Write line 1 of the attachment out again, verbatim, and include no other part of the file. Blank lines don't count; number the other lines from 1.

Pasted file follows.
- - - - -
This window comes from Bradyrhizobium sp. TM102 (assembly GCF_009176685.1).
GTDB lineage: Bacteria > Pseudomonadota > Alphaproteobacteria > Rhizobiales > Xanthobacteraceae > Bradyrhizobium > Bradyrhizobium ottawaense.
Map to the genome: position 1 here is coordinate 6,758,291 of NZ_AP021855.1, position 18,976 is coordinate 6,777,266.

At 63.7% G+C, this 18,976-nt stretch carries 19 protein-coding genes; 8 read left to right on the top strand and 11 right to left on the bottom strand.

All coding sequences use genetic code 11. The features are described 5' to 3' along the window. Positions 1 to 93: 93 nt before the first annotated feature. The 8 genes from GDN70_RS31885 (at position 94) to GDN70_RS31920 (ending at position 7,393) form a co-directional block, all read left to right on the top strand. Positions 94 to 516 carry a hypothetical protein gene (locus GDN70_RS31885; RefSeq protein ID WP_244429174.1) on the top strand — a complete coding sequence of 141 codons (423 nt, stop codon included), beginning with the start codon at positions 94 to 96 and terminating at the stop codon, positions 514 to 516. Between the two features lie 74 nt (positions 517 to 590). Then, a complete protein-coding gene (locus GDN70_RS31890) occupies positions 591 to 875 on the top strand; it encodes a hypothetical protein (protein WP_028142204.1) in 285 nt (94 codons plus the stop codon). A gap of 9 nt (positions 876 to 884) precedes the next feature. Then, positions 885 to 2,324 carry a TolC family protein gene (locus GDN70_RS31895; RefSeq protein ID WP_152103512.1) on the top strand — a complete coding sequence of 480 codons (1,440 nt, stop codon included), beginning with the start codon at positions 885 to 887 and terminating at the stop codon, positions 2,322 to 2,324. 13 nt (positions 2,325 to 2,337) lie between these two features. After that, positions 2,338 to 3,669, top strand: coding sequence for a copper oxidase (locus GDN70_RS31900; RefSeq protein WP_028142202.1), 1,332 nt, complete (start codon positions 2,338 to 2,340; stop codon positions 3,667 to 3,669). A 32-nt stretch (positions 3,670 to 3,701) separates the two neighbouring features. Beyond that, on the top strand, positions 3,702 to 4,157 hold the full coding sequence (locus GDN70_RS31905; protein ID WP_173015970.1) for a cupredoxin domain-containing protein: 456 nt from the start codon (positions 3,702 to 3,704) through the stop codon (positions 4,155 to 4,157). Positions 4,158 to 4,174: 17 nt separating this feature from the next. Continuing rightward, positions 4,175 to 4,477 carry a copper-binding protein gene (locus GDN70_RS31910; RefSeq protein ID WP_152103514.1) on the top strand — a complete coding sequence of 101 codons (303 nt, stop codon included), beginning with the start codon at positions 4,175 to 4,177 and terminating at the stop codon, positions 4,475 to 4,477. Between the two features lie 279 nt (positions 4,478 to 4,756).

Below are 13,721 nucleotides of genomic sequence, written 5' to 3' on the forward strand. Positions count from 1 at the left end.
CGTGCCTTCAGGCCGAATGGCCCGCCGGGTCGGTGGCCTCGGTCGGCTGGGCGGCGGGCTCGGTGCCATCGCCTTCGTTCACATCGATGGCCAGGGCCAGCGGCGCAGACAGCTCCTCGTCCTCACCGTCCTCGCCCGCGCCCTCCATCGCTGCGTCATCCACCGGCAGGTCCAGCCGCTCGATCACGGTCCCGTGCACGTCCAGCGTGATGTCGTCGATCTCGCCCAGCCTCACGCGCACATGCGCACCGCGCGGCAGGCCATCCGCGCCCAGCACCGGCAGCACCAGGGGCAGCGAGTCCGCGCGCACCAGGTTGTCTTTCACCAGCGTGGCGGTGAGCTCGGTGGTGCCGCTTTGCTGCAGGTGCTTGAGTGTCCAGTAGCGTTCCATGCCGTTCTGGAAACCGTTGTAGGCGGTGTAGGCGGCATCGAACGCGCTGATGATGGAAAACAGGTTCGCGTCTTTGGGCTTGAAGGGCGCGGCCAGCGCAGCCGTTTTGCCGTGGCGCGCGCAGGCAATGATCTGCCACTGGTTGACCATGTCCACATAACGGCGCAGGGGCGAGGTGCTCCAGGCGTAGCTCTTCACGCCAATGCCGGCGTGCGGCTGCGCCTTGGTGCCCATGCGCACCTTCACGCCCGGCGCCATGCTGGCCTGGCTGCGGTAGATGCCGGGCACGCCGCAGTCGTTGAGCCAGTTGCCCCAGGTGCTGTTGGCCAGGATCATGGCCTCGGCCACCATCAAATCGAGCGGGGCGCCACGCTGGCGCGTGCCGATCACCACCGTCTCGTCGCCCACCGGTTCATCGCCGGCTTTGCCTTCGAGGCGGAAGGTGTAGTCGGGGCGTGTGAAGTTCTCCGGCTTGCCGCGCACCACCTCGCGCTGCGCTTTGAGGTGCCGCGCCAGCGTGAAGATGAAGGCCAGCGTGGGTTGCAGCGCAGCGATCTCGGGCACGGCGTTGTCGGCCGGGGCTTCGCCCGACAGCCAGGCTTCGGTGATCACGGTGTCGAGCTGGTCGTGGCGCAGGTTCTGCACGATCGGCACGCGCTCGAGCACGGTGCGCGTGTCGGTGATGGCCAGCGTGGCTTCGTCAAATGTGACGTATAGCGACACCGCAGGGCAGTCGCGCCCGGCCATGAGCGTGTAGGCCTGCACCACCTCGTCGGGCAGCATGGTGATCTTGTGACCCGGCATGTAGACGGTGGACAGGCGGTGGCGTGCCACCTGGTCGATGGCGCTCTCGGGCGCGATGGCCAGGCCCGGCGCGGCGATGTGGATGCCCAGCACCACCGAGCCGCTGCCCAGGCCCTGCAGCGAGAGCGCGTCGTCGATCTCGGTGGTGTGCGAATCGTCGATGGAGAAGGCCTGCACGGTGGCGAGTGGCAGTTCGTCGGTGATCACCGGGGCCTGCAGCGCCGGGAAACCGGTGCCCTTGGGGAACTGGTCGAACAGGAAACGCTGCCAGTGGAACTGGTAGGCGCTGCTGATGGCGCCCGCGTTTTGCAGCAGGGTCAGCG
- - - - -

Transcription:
This window comes from Bradyrhizobium sp. TM102 (assembly GCF_009176685.1).